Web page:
But, on the other hand, what of those folks who work so very, very, very hard at finding someone. Dating sights, blind dates, speed dating, and set ups, and all without results. There are never guarantees that the investment we make, in the dating scene, will pay off. Is it possible to try too hard? Or is it more a matter, like a quest for happiness, that focusing so intently on the result, we miss much of the journey, and it is in the journey that we are most likely to find what we seek? I think so. Stroll through the pasture, enjoy the green grass. We, first, must journey, and second, must find joy in that journey.

An Effort to Evolve

I think there is also a component of, what a co-worker of mine would say is “a you problem”.

Are we looking to someone else to fill the voids in our lives? Or are we complete and happy with who we are and just want to share our joy with someone else? There, I believe, we are to find better success. We must first love ourselves in order to be lovable. Truth. No one can “make” us happy, no one can “make” us content, no one can “bring” us joy. These are things we are one hundred percent responsible to ourselves for, and to share those gifts, then, I think, becomes more probable. We must be accountable to ourselves for our own happiness, and success, first, before we can expect anyone to be attracted. We can’t date happiness, or date success, and expect to become it. Nor can we make someone who isn’t happy and successful, happy and successful. Happiness and success are individual, however you define it, and will always thrive in similar company.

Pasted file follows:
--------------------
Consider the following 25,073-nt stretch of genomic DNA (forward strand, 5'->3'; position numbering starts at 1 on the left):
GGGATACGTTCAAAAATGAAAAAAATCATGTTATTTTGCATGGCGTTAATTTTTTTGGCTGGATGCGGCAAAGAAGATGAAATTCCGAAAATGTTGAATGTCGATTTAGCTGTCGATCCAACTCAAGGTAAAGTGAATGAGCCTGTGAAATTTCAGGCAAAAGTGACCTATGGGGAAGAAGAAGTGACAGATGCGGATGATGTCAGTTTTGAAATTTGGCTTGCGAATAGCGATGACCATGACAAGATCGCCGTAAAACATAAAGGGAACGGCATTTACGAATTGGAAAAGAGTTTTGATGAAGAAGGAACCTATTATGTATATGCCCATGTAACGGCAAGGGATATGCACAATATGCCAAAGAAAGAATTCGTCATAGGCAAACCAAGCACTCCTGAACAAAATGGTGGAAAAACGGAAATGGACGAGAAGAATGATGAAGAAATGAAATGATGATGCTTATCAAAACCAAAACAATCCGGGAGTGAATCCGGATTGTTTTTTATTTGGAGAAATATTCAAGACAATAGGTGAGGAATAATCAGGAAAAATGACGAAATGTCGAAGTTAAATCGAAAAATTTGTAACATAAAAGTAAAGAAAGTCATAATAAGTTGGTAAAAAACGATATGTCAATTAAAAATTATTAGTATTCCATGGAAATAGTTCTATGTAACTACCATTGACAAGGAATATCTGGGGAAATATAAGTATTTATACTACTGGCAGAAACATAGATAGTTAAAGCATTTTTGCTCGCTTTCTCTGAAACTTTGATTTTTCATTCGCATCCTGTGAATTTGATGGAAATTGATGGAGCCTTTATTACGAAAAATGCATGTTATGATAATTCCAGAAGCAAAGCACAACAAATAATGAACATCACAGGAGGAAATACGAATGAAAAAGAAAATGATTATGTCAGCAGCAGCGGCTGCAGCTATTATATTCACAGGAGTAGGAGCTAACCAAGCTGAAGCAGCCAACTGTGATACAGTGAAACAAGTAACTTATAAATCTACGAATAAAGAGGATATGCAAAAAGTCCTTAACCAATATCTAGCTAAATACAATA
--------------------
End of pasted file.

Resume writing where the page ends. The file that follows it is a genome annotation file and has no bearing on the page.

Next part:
Whichever side of the fence you are on, currently, the point is, to find peace with where you are, with what you have, and with who you are. If you find yourself on the other side of the proverbial fence, again, find peace with it, with what you have, and with who you are. It is with self-esteem and confidence, acceptance, awareness, gratitude and forgiveness, that we are more able to scale the heights of the fences we may wish to cross. To run headlong into the fence repeatedly, wondering why it won’t give, is not only fruitless, but damaging. In other words, the grass is as green as you make it, on both sides of the fence. That’s why when you see a cow on the wrong side of a perfectly sound fence, it will only look bewildered momentarily, before it sets to grazing contentedly.

An Effort to Evolve

I am that cow. Is this Ireland? It’s so green!

 

 

 

A Long Talk with a Good Stranger

If you’ve read between the lines of my past couple of articles, you’ve probably gathered I’ve hit a bit of a rough patch. I’m broken hearted. At first, destroyed, then just devastated, now simply hurt. Notice I say that I hurt, not that “he hurt me”. It is how I am reacting to the situation, how I choose to react, there is no blame, just a feeling, and one that will pass, will heal. I’m doing much better, now. I didn’t cry once yesterday. Or so far, today. And before I go any further, let me be clear, what happened was destined to happen. I guess. It is what it is and I am fine. I still do, and always will, love and respect the man I lost. We have just taken things back to where we started from; friendship. Hurt and hate do not equate. And for this, I am incredibly grateful. I have nothing but good words and happy thoughts about all we shared and about the friendship that lies ahead. Cool. But it has been quiet, no talk, no exchange. In weeks, or has it only been a week? Seems an eternity.

When things get rough, though, I usually retreat a bit, meditate more, run more, sleep more, eat more conscientiously and drink less beer and more water. That things all unraveled during three consecutive weeks of intense travel and stressful work assignments prevented me from my self-prescribed therapy.  So, I unplugged. Traveling, I couldn’t eat as healthy as I should, run outdoors, sleep nearly enough, meditate quietly, or even think clearly, so retreating, unplugging, was my only recourse.